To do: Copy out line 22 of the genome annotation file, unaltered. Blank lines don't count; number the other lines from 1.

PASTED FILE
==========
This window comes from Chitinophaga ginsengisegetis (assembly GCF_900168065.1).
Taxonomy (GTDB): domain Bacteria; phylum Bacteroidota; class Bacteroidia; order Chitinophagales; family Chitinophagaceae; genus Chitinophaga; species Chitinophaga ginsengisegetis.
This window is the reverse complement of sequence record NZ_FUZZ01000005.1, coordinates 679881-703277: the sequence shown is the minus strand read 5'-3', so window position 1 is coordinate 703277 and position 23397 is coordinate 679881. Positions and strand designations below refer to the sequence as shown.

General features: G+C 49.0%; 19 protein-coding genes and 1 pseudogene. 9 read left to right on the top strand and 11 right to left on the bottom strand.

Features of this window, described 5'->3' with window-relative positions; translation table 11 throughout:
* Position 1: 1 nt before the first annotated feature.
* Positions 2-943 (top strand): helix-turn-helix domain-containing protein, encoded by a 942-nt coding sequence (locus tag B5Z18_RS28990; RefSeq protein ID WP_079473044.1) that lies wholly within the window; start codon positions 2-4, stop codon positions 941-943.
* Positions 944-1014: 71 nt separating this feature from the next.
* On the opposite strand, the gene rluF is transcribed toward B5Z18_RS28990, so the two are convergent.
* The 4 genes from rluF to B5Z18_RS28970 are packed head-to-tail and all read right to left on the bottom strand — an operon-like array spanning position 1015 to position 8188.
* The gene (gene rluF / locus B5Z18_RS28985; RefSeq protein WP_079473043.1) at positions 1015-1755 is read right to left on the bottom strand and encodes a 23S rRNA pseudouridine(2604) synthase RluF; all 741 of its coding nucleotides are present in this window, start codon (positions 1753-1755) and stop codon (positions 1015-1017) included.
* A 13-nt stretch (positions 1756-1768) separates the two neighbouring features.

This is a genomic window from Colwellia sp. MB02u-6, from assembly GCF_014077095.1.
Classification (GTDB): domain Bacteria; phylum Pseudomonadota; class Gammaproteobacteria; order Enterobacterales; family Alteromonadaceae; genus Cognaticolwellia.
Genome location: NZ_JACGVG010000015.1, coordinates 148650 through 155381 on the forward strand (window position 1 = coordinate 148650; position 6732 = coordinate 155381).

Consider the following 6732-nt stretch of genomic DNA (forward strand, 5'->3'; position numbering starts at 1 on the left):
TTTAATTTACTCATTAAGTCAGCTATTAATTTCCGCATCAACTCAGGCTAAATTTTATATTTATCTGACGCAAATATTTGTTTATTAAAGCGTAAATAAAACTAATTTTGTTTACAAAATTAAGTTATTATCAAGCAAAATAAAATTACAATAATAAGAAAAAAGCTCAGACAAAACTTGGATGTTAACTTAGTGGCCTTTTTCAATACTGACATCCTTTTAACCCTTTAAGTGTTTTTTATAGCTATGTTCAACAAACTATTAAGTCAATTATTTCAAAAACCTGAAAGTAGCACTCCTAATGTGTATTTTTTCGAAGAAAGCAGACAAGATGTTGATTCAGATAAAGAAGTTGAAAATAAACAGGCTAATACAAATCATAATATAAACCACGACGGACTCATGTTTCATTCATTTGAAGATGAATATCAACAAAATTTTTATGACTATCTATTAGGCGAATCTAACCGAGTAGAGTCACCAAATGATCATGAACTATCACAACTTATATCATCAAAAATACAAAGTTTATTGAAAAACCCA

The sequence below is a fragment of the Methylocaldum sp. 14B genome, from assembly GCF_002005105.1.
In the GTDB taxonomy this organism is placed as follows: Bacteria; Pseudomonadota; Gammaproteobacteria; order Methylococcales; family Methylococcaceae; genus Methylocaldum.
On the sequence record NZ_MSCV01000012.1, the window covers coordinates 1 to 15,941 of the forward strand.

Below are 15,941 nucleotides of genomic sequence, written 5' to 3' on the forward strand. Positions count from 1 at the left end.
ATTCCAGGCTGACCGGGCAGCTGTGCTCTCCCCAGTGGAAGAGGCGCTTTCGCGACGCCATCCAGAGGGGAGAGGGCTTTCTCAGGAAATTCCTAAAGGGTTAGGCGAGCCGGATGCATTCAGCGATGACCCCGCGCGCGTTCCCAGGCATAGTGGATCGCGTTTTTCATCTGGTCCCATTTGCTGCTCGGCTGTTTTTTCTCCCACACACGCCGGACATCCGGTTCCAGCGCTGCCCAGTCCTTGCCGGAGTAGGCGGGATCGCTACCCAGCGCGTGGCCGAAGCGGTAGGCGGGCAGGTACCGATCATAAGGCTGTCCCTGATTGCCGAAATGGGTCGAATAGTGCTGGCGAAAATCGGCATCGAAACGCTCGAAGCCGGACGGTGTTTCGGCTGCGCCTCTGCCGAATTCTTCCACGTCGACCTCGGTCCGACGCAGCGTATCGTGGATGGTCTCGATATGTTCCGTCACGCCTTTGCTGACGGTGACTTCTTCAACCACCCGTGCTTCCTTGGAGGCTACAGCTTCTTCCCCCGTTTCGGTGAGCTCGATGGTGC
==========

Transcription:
ATTCCAGGCTGACCGGGCAGCTGTGCTCTCCCCAGTGGAAGAGGCGCTTTCGCGACGCCATCCAGAGGGGAGAGGGCTTTCTCAGGAAATTCCTAAAGGGTTAGGCGAGCCGGATGCATTCAGCGATGACCCCGCGCGCGTTCCCAGGCATAGTGGATCGCGTTTTTCATCTGGTCCCATTTGCTGCTCGGCTGTTTTTTCTCCCACACACGCCGGACATCCGGTTCCAGCGCTGCCCAGTCCTTGCCGGAGTAGGCGGGATCGCTACCCAGCGCGTGGCCGAAGCGGTAGGCGGGCAGGTACCGATCATAAGGCTGTCCCTGATTGCCGAAATGGGTCGAATAGTGCTGGCGAAAATCGGCATCGAAACGCTCGAAGCCGGACGGTGTTTCGGCTGCGCCTCTGCCGAATTCTTCCACGTCGACCTCGGTCCGACGCAGCGTATCGTGGATGGTCTCGATATGTTCCGTCACGCCTTTGCTGACGGTGACTTCTTCAACCACCCGTGCTTCCTTGGAGGCTACAGCTTCTTCCCCCGTTTCGGTGAGCTCGATGGTGC